The best film I watched over the holidays was Russian Ark, shown on BBC4 a few days before Christmas. I'd wanted to see this film for years – it consists of a single uncut shot moving through the Hermitage museum in St Petersburg, with the narrator following a retired diplomat through a dream or possibly an afterlife, or just the ultimate museum. It's technically breathtaking – consider the difficulty of completing such a long shot on such a scale – and weirdly mesmerising (I found it impossible to look away from the screen, and only now do I realise how much cuts between scenes give permission for the viewer to relax attention).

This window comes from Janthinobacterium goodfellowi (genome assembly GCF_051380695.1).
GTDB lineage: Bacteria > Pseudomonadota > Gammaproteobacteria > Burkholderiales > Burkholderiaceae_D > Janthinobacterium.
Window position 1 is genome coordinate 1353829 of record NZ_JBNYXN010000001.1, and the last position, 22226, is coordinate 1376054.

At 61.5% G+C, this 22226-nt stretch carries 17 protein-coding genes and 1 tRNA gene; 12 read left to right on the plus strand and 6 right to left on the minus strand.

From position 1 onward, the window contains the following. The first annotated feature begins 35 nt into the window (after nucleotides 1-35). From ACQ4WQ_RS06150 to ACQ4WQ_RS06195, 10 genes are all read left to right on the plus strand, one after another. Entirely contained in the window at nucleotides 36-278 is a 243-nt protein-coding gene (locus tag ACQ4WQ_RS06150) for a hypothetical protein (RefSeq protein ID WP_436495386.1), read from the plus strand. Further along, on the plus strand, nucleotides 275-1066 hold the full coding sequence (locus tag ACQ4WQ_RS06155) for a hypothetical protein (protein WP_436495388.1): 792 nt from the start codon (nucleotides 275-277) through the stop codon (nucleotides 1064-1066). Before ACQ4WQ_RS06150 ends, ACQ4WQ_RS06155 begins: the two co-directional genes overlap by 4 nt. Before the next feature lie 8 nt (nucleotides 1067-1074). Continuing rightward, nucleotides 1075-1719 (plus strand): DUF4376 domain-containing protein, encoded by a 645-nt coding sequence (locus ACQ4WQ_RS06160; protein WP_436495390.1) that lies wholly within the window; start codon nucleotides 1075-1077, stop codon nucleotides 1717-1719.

It's a strange, charming film. I'm glad I liked it, since it indirectly provided the conceit for one of my poems (the oldest poem in my book, in fact). Here's the trailer, which as it cuts between clips fails to reproduce the effect I've been talking about:
I am a poet and short-story writer based in North-East England. My first full collection, The Corner of Arundel Lane and Charles Street, was published by Salt in 2009 and was shortlisted for the Aldeburgh First Collection Prize and the Portico Prize for Literature. I teach creative writing at Northumbria University.